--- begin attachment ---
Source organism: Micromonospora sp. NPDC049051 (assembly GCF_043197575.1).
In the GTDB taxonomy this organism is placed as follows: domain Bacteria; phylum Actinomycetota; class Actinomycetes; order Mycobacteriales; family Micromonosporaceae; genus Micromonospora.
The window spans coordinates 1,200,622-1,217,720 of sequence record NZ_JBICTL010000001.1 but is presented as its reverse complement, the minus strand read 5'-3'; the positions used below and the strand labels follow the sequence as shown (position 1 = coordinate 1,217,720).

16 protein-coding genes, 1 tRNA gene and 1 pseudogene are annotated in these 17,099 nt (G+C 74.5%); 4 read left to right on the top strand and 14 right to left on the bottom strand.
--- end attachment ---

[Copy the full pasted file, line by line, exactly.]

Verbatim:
Source organism: Micromonospora sp. NPDC049051 (assembly GCF_043197575.1).
In the GTDB taxonomy this organism is placed as follows: domain Bacteria; phylum Actinomycetota; class Actinomycetes; order Mycobacteriales; family Micromonosporaceae; genus Micromonospora.
The window spans coordinates 1,200,622-1,217,720 of sequence record NZ_JBICTL010000001.1 but is presented as its reverse complement, the minus strand read 5'-3'; the positions used below and the strand labels follow the sequence as shown (position 1 = coordinate 1,217,720).

16 protein-coding genes, 1 tRNA gene and 1 pseudogene are annotated in these 17,099 nt (G+C 74.5%); 4 read left to right on the top strand and 14 right to left on the bottom strand.